Aspirin: Great Immediate Treatment for Stroke



For people who recognize the warning signs of a stroke, science has found that taking aspirin immediately can significantly lessen the damages of a major stroke risk.

According to European researchers, immediate self-treatment with aspirin can sometimes even save the life of the individual, should they experience a major stroke in the following days.

In general, aspirin is the go-to treatment for patients who have gone through transient ischemic attack or stroke in the past. Its role is to prevent the occurrence of other strokes on the long-term, reducing the subsequent risk of stroke by 15 percent.

But according to a recent Oxford EXPRESS study, aspirin can cover more than just the immediate treatment option that it was believed to be in the past.

Peter Rothwell, the study’s senior researcher and a stroke expert with the University of Oxford, explains that “the risk of a major stroke is very high immediately after a TIA or a minor stroke (about 1000 times higher than the background rate), but only for a few days.”

In a previous EXPRESS study, the team also proved that immediate medical treatment with a cocktail of multiple drugs could decrease the one-week risk of stroke from 10 percent to about 2 percent, but they were still unsure which of the cocktail’s components did the trick.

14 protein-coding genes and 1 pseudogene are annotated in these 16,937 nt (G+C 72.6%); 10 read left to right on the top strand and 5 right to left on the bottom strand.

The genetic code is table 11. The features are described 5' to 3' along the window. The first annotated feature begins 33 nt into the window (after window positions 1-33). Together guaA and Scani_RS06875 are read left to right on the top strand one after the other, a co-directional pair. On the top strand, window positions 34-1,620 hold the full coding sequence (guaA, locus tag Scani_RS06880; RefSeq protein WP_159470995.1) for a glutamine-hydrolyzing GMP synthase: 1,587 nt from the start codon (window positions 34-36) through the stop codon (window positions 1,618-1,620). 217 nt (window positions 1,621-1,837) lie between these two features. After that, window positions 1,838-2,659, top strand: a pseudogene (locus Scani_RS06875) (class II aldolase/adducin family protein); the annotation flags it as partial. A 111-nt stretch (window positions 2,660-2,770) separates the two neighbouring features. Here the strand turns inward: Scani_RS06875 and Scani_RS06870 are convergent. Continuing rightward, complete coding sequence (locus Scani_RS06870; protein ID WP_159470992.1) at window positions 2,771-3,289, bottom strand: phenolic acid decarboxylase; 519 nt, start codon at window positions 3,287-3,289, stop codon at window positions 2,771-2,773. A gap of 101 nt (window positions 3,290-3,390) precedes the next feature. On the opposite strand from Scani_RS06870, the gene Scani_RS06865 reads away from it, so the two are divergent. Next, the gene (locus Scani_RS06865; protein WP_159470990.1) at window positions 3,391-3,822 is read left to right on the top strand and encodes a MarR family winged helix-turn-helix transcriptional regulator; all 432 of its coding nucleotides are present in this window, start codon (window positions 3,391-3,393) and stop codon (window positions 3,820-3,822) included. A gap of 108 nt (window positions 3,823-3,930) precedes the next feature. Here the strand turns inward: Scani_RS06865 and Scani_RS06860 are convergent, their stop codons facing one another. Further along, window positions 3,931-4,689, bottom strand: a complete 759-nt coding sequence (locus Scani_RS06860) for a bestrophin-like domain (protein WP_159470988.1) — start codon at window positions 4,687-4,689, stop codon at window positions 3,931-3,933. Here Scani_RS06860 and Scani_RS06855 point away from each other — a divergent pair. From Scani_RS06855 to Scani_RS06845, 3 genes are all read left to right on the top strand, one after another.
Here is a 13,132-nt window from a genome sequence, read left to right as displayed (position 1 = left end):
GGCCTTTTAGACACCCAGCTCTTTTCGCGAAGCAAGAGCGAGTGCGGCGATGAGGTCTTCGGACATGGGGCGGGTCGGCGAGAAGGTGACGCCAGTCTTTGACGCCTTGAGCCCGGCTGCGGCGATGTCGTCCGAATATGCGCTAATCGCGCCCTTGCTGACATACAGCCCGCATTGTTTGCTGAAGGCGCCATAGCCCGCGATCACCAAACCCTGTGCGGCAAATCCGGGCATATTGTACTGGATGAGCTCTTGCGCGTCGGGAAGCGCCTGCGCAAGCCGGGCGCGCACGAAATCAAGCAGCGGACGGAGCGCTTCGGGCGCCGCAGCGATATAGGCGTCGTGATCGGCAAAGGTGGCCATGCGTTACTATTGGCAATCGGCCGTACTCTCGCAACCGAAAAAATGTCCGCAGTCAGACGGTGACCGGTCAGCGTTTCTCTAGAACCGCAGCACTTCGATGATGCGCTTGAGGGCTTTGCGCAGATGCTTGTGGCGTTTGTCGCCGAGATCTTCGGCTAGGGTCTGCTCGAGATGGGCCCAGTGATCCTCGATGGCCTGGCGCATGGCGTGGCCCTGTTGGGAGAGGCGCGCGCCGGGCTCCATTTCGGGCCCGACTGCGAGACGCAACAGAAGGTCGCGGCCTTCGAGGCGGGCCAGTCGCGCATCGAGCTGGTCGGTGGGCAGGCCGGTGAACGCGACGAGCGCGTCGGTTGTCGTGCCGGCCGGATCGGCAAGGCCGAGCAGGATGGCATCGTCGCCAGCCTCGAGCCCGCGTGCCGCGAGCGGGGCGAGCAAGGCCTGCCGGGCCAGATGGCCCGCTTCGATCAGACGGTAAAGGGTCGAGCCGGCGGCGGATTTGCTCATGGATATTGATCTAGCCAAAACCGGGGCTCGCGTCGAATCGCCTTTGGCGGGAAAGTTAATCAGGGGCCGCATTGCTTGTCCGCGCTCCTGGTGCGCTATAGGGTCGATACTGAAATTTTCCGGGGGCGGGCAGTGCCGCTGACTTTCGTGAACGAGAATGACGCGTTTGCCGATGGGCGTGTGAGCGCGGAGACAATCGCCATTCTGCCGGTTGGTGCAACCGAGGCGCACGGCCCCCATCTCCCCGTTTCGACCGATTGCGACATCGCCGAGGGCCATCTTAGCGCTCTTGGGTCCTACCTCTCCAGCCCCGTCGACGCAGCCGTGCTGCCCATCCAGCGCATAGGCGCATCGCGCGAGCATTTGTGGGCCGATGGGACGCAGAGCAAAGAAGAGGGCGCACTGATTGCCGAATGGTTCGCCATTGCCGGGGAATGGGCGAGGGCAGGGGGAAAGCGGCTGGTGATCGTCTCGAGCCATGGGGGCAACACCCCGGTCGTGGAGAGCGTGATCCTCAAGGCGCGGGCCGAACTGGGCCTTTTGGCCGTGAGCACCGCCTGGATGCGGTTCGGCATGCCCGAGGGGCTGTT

Rothwell revealed that one of the drugs used back then was aspirin. However, other trials on the matter claim that aspirin’s long-term effect in preventing a stroke event is modest, at best.

But they also suspected that the early benefit of the medication is greater, so taking aspirin as soon as the warning symptoms are noticed could be worthwhile.

Researchers behind the Oxford EXPRESS study also went on to explain that the benefits of aspirin have strong implication for doctors. They are encouraged to administer the medication to a patient upon suspicions of a minor stroke or TIA instead of waiting for a specialist to assess the risks.

Rothwell concluded that “encouraging people to take aspirin if they think they may have had a TIA or minor stroke – experiencing sudden-onset unfamiliar neurological symptoms – could help to address this situation, particularly if urgent medical help is unavailable.”
Image Source: BBC News